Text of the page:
Every Wednesday Romero Wisoff-Fields posts a picture prompt challenging writers to create a 100-word story, poem, or whatever works for you. After posting your work on your blog, go back to her site and add your link on her Friday Fictioneers post. Place. Page.
Give it a shot. I prefer to stick to 100 words, but she doesn’t mind either way. Not everyone has the time to sit and write, revise, edit, revise, edit, etc. until getting it down to 100 and telling everything you want to tell.
While I’m not usually a fan of post-apocalyptic stories, that’s the direction I went. Comments at the end.
Four hungry, silent, blue eyes scanned from shadows.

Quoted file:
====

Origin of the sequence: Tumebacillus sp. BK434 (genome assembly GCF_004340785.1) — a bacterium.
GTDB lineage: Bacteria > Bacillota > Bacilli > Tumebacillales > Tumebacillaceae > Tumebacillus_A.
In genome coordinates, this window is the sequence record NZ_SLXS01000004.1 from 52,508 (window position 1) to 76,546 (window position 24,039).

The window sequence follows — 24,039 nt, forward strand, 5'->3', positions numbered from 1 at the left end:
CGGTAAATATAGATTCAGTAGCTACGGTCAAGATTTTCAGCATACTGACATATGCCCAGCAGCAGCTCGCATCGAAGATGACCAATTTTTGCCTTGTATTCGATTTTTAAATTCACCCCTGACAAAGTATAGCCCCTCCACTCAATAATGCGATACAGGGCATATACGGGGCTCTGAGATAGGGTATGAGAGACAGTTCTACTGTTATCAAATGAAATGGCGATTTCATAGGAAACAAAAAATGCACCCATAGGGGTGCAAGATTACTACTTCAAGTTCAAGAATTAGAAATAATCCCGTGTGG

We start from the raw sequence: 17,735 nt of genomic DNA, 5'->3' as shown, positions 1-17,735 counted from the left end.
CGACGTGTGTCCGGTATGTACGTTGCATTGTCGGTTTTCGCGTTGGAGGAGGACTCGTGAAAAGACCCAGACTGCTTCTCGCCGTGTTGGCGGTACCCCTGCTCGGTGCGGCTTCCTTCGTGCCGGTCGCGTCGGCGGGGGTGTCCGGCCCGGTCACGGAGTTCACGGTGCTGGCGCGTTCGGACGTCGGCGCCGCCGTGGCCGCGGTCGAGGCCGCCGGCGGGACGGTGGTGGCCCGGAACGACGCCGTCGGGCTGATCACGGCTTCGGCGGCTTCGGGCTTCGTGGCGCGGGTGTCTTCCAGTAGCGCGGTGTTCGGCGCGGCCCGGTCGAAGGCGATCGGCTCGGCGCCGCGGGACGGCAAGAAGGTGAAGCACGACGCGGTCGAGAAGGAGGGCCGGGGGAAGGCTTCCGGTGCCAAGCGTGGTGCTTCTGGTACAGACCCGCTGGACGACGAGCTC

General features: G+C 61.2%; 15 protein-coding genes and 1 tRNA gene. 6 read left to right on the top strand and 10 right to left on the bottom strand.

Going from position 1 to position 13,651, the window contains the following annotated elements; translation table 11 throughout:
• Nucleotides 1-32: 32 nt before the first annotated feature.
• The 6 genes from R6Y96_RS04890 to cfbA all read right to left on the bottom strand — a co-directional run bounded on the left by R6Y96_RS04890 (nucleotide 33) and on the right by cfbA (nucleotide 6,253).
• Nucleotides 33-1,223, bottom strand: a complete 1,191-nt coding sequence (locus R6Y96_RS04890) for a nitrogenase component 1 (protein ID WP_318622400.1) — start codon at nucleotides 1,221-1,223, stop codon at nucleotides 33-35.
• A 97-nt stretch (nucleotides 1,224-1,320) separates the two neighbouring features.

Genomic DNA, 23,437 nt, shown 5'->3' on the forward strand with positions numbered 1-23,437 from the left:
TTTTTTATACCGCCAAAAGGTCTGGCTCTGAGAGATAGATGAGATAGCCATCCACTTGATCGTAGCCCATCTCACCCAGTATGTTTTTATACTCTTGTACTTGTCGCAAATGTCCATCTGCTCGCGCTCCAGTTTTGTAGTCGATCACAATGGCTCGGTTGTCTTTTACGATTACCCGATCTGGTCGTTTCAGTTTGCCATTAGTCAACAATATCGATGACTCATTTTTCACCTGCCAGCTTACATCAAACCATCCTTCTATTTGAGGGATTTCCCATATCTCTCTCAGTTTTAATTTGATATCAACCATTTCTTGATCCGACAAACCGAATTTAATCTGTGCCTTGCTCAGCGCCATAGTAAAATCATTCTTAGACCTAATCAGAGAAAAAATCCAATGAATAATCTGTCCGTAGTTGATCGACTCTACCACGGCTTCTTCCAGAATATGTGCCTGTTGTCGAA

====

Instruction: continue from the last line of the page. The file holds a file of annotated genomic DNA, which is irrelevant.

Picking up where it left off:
“No,” Father whispered. “Think. Remember.”
“Good girl.” He took aim.
“I forget why.”
“Skin. Gray ones bad, all others good.”
Small hands mimicked a rifle.
“Hafta get them before they get us. Quiet now. They’re dangerous.”
“They’ll hurt us?” she squeaked.
“Yes.” He aimed, fired. A lighter skin fell. “Stay here.”
Tiny hands held mother’s torn picture, then hid it as Father returned, weakly, slowly.
“Here, Sweetie.” Handing her a leg. “Please eat. We need strength.”
Tears. “It’s still bleeding.”
Four hungry, silent, gray skins crept from shadows.
I’m not a fan of zombies, but hopefully you understood that “gray skins” were zombies. Originally, the father and child were hunting big cats, as if animals had taken over and people were in hiding, but I realized it was not easy to establish that. However, I think it’s easier to pick up on zombies. As for what the father shot, and what they were about to eat, well, that’s part of the apocalypse.